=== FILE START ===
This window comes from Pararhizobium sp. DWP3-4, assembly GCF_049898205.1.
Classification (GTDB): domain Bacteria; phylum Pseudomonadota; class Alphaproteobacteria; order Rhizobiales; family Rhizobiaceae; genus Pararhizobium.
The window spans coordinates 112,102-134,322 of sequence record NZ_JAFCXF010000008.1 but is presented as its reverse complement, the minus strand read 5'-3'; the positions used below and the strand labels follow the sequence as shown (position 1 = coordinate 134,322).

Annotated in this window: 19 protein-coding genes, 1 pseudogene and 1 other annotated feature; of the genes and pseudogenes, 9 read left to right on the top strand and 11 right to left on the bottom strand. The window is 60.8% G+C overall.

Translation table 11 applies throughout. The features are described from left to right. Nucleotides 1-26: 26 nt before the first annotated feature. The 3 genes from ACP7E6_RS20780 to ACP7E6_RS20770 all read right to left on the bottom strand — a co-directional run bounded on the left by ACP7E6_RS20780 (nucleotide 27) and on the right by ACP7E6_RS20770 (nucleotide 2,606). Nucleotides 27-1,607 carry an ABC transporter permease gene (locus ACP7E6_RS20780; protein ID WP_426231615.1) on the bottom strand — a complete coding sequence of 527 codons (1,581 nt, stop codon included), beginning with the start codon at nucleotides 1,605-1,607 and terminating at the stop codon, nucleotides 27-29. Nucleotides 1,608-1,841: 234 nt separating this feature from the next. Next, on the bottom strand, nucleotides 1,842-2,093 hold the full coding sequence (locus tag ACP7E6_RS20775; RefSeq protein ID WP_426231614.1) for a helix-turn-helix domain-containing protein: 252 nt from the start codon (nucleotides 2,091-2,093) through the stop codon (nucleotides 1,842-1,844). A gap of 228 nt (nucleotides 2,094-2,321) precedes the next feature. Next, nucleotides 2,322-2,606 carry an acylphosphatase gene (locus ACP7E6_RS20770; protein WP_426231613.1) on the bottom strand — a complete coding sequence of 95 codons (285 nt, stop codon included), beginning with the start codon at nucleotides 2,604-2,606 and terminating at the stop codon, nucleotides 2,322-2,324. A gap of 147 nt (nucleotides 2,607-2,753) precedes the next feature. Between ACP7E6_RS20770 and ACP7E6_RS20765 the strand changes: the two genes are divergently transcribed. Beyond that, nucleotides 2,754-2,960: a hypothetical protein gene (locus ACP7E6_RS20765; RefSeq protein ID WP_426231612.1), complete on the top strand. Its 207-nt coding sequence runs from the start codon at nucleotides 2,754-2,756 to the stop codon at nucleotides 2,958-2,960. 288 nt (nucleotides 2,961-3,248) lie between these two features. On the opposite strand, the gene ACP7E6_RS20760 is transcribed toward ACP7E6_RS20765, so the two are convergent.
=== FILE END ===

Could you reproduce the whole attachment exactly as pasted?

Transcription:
This window comes from Pararhizobium sp. DWP3-4, assembly GCF_049898205.1.
Classification (GTDB): domain Bacteria; phylum Pseudomonadota; class Alphaproteobacteria; order Rhizobiales; family Rhizobiaceae; genus Pararhizobium.
The window spans coordinates 112,102-134,322 of sequence record NZ_JAFCXF010000008.1 but is presented as its reverse complement, the minus strand read 5'-3'; the positions used below and the strand labels follow the sequence as shown (position 1 = coordinate 134,322).

Annotated in this window: 19 protein-coding genes, 1 pseudogene and 1 other annotated feature; of the genes and pseudogenes, 9 read left to right on the top strand and 11 right to left on the bottom strand. The window is 60.8% G+C overall.

Translation table 11 applies throughout. The features are described from left to right. Nucleotides 1-26: 26 nt before the first annotated feature. The 3 genes from ACP7E6_RS20780 to ACP7E6_RS20770 all read right to left on the bottom strand — a co-directional run bounded on the left by ACP7E6_RS20780 (nucleotide 27) and on the right by ACP7E6_RS20770 (nucleotide 2,606). Nucleotides 27-1,607 carry an ABC transporter permease gene (locus ACP7E6_RS20780; protein ID WP_426231615.1) on the bottom strand — a complete coding sequence of 527 codons (1,581 nt, stop codon included), beginning with the start codon at nucleotides 1,605-1,607 and terminating at the stop codon, nucleotides 27-29. Nucleotides 1,608-1,841: 234 nt separating this feature from the next. Next, on the bottom strand, nucleotides 1,842-2,093 hold the full coding sequence (locus tag ACP7E6_RS20775; RefSeq protein ID WP_426231614.1) for a helix-turn-helix domain-containing protein: 252 nt from the start codon (nucleotides 2,091-2,093) through the stop codon (nucleotides 1,842-1,844). A gap of 228 nt (nucleotides 2,094-2,321) precedes the next feature. Next, nucleotides 2,322-2,606 carry an acylphosphatase gene (locus ACP7E6_RS20770; protein WP_426231613.1) on the bottom strand — a complete coding sequence of 95 codons (285 nt, stop codon included), beginning with the start codon at nucleotides 2,604-2,606 and terminating at the stop codon, nucleotides 2,322-2,324. A gap of 147 nt (nucleotides 2,607-2,753) precedes the next feature. Between ACP7E6_RS20770 and ACP7E6_RS20765 the strand changes: the two genes are divergently transcribed. Beyond that, nucleotides 2,754-2,960: a hypothetical protein gene (locus ACP7E6_RS20765; RefSeq protein ID WP_426231612.1), complete on the top strand. Its 207-nt coding sequence runs from the start codon at nucleotides 2,754-2,756 to the stop codon at nucleotides 2,958-2,960. 288 nt (nucleotides 2,961-3,248) lie between these two features. On the opposite strand, the gene ACP7E6_RS20760 is transcribed toward ACP7E6_RS20765, so the two are convergent.